This mild, gentle, good, kindly man
The most enigmatic figure to emerge from the ‘occult revival’ of the early 20th century was also the most successful: the Austrian ‘spiritual scientist’ Rudolf Steiner (1861-1925). Although many of his contemporaries and near-contemporaries were outwardly more eccentric – think of Madame Blavatsky, the founder of Theosophy, or of the inimitable Gurdjieff, or the scandalous ‘magician’ Aleister Crowley – it’s precisely Steiner’s sobriety that is so striking, even making him seem out of place in the often flamboyant world of the esoteric.
We generally associate ideas of the occult, higher consciousness and spiritual worlds with exotic, extraordinary characters with something of the trickster about them. Blavatsky, Gurdjieff and Crowley would certainly fall into this category. Steiner, though, was precisely the opposite. Standing at the lectern with his pince-nez in hand, he projected an image of irreproachable rectitude. Steiner was earnestness incarnate, his one gesture of bohemian extravagance the flowing bow ties he was fond of wearing, a remnant of his early student days. Where Blavatsky, Gurdjieff and Crowley each took pains to present a formidable self-image, there was something simple and peasant-like about Steiner. Combined with this wholesomeness was an encyclopædic erudition; if we were to use an ‘archetype’ to describe Steiner, it would have to be that of ‘the professor’ – or, more precisely, the Doctor, as he was known by those around him.
Commenting on her magnum opus, The Secret Doctrine, Madame Blavatsky once remarked that she “wrote, wrote, wrote,” like the Wandering Jew “walks, walks, walks”. Steiner, too, wrote a great deal, but his main mode of disseminating his ideas was lecturing, and in the years between 1900 and 1925 he lectured, lectured, lectured, delivering more than 6,000 talks across Europe.
This humble, self-effacing character became one of the most influential – and simultaneously vilified – forces in the spiritual and cultural life of early 20th-century Europe. And his ideas are still powerfully influential today. Steiner’s efforts have produced remarkably concrete results. Since his death, more than 1,000 schools around the world work with Steiner’s pedagogical principles, not to mention the many “special needs” schools, working along lines developed by Steiner more than a century ago. There are also the hundreds of ‘bio-dynamic’ farms, employing Steiner’s agricultural insights, developed decades in advance of our interest in ecology and organic foods. The practical application of Steiner’s ideas have also informed very successful avenues in holistic healthcare, the arts, architecture, economics, religion and other areas.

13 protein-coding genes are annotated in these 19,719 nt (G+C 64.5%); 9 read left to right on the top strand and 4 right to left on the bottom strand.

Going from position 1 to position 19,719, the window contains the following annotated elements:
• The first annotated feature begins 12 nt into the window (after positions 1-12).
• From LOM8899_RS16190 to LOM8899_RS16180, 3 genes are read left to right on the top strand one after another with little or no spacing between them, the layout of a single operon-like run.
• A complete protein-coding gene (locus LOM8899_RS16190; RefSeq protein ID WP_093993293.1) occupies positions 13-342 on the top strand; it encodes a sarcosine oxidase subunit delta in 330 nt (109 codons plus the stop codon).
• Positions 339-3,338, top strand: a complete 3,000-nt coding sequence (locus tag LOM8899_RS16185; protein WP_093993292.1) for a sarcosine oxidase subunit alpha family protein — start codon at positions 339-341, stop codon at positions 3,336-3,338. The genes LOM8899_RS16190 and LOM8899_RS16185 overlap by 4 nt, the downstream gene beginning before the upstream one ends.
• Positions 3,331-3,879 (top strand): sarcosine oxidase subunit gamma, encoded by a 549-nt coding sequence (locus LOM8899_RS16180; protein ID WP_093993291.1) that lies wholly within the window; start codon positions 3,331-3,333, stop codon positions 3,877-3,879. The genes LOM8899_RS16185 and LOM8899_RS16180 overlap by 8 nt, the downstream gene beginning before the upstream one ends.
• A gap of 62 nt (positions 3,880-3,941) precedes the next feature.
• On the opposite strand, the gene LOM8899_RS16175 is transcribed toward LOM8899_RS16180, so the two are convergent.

So, given these achievements in the ‘real world’, which certainly exceed those of other ‘esoteric teachers’, why isn’t Steiner better known? You would reasonably expect the average educated person to have some idea of who, say, Jung is, or Krishnamurti, or the Dalai Lama; possibly even Blavatsky, Gurdjieff and Crowley.
He remains something of a mystery, a name associated with a handful of different disciplines and endeavours, but not solidly linked to any one thing. He remains, as one of his most eloquent apologists, Owen Barfield, called him, “the best kept secret of the 20th century.” It’s certainly time that he was better known.
In the end, it’s difficult to give an exact assessment of a man whose work combines cogent criticisms of Kant with accounts of life in Atlantis. But this “mild, gentle, good, kindly man”, whose achievement in “humanitarian terms is remarkable and enduring” – as the psychiatrist Anthony Storr wrote of Steiner in his 1996 study of gurus, Feet of Clay – remains, for devotee and non-initiate alike, something of an enigma.